The Buildings, Renewables, & Infrastructure Group has been hard at work imagining ways that their community can be more energy-efficient and improve their overall sustainability initiatives.
The main project of this working group is to re-imagine the Monroeville Mall into a sustainable space. This would include introducing renewable energy systems, retrofitting techniques that exhibit green infrastructure, and promoting the inclusion of sustainable businesses inside of the mall. If you would like to learn about the specifics of the Monroeville Ecomall project, email firstname.lastname@example.org for a link to the proposal project's presentation.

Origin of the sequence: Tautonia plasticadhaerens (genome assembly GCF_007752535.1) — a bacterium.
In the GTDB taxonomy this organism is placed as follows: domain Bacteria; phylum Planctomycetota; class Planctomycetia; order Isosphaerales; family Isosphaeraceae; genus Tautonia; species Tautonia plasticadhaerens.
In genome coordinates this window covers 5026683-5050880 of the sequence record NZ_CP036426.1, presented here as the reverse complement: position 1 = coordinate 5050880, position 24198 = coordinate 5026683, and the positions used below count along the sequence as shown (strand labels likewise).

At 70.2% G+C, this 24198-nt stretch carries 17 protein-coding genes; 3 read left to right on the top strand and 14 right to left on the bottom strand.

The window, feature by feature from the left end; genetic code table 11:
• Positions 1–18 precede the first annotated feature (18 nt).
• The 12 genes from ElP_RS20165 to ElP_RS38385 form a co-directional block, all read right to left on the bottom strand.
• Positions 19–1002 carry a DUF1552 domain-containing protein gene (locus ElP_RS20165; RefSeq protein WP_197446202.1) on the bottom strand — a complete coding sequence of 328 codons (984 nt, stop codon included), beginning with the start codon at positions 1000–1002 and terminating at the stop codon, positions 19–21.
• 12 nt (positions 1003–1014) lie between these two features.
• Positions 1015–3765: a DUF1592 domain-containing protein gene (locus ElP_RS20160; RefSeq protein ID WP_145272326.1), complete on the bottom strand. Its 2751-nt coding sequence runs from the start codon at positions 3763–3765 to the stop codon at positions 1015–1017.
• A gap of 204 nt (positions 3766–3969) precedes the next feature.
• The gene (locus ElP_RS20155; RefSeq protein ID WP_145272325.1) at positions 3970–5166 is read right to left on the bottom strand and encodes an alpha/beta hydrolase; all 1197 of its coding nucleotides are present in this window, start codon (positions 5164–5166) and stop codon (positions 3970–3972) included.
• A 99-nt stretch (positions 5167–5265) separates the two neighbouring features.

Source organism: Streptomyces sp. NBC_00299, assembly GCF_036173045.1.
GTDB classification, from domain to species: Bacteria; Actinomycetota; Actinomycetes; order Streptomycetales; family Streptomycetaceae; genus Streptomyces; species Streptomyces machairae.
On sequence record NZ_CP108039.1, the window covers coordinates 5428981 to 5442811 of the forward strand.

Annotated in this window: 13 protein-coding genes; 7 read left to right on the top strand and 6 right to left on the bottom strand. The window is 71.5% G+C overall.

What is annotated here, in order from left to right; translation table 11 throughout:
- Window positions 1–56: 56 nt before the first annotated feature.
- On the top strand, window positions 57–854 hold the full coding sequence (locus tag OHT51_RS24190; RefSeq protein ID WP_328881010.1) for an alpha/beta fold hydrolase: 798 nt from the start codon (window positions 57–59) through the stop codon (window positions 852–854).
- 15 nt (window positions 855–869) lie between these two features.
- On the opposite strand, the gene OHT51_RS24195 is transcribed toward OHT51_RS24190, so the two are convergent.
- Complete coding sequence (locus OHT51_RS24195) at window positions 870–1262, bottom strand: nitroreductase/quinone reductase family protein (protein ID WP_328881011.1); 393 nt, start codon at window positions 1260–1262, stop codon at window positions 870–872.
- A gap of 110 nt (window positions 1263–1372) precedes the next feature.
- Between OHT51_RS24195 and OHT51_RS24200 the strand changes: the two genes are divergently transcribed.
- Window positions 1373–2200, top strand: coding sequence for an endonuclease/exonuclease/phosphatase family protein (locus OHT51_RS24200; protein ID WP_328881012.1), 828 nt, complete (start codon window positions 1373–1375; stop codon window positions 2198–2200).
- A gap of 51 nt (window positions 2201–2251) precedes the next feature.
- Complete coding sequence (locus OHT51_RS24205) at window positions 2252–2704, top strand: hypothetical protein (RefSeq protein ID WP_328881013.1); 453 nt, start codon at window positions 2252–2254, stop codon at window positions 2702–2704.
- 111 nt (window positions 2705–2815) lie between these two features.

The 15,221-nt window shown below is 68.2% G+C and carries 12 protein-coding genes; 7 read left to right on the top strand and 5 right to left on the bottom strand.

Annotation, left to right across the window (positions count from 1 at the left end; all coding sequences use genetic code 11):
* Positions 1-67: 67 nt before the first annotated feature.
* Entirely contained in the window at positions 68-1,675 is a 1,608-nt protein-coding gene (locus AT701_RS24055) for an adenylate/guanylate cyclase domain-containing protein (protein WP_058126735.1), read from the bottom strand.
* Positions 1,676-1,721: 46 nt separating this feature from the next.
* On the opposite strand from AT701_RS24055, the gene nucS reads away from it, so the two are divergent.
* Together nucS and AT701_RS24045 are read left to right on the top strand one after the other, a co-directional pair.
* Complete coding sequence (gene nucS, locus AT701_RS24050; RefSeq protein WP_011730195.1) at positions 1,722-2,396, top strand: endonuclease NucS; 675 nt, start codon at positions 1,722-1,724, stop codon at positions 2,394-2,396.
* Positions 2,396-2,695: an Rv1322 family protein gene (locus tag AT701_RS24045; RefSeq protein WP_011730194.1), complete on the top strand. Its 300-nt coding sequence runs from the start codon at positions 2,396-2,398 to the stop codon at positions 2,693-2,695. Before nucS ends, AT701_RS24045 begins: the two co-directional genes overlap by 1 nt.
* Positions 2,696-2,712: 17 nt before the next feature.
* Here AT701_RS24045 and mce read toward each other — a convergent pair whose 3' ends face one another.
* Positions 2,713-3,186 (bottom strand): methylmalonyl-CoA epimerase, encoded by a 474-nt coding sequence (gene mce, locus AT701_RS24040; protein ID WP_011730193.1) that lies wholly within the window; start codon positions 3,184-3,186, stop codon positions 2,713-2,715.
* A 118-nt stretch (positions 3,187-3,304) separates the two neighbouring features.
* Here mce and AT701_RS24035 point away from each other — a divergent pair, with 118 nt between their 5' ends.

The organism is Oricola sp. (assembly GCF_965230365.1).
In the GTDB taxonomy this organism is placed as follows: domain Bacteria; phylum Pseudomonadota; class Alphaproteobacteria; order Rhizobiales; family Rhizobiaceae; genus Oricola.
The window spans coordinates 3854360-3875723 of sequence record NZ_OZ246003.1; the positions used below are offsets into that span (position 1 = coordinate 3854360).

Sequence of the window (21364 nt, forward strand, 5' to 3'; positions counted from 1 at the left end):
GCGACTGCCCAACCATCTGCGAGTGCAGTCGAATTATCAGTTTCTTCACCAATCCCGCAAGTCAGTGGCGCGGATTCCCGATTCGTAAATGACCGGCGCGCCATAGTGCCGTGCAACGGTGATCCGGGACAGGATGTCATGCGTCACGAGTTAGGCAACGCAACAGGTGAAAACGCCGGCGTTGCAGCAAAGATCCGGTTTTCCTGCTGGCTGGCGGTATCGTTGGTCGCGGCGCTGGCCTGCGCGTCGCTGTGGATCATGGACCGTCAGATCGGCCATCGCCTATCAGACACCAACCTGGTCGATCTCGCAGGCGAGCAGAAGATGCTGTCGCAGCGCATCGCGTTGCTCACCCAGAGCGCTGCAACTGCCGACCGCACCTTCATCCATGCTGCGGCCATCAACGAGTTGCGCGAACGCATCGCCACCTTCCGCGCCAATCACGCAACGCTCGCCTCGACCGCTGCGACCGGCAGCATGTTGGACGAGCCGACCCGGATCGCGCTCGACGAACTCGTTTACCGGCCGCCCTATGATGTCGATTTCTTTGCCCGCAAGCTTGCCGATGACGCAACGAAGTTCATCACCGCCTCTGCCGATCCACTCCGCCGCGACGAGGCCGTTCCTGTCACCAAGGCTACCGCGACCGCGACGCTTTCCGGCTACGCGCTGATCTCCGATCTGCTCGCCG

The economic impact of the Monroeville Mall project is significant in bringing the area ample green jobs and revenue to stimulate the local economy. You can view Downstream Strategies' Economic Impact of several regional ReImagine projects here.
Another project the group has been focusing on is The Goddess Nest. The Goddess Nest is a house that was renovated as a community space and is located in the Shadyside neighborhood of Pittsburgh. Its membership program offers a family-like co-working, healing, and growing space. They are promoters of sustainable community development projects that include the building of a community garden and utilizing sustainable retrofitting techniques.